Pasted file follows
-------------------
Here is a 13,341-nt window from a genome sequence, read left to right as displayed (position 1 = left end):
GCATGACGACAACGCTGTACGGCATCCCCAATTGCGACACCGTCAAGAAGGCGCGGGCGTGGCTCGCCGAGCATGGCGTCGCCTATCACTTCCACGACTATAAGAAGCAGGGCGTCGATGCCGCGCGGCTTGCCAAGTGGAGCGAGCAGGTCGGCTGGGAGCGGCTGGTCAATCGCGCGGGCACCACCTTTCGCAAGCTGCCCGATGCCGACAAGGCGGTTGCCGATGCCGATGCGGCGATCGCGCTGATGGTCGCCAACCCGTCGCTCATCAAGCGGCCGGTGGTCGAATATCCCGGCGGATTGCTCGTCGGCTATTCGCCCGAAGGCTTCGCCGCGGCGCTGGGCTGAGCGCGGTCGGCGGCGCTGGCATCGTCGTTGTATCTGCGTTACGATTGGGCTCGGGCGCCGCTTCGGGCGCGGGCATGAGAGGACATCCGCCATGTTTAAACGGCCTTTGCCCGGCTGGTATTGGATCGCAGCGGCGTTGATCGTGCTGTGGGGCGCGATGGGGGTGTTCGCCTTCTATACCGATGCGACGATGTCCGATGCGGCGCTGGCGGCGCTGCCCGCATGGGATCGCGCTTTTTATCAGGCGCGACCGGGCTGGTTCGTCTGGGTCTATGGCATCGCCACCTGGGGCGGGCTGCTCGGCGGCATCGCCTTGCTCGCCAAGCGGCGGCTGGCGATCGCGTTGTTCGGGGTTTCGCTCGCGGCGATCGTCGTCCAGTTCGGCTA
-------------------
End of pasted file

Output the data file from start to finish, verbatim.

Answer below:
Here is a 13,341-nt window from a genome sequence, read left to right as displayed (position 1 = left end):
GCATGACGACAACGCTGTACGGCATCCCCAATTGCGACACCGTCAAGAAGGCGCGGGCGTGGCTCGCCGAGCATGGCGTCGCCTATCACTTCCACGACTATAAGAAGCAGGGCGTCGATGCCGCGCGGCTTGCCAAGTGGAGCGAGCAGGTCGGCTGGGAGCGGCTGGTCAATCGCGCGGGCACCACCTTTCGCAAGCTGCCCGATGCCGACAAGGCGGTTGCCGATGCCGATGCGGCGATCGCGCTGATGGTCGCCAACCCGTCGCTCATCAAGCGGCCGGTGGTCGAATATCCCGGCGGATTGCTCGTCGGCTATTCGCCCGAAGGCTTCGCCGCGGCGCTGGGCTGAGCGCGGTCGGCGGCGCTGGCATCGTCGTTGTATCTGCGTTACGATTGGGCTCGGGCGCCGCTTCGGGCGCGGGCATGAGAGGACATCCGCCATGTTTAAACGGCCTTTGCCCGGCTGGTATTGGATCGCAGCGGCGTTGATCGTGCTGTGGGGCGCGATGGGGGTGTTCGCCTTCTATACCGATGCGACGATGTCCGATGCGGCGCTGGCGGCGCTGCCCGCATGGGATCGCGCTTTTTATCAGGCGCGACCGGGCTGGTTCGTCTGGGTCTATGGCATCGCCACCTGGGGCGGGCTGCTCGGCGGCATCGCCTTGCTCGCCAAGCGGCGGCTGGCGATCGCGTTGTTCGGGGTTTCGCTCGCGGCGATCGTCGTCCAGTTCGGCTA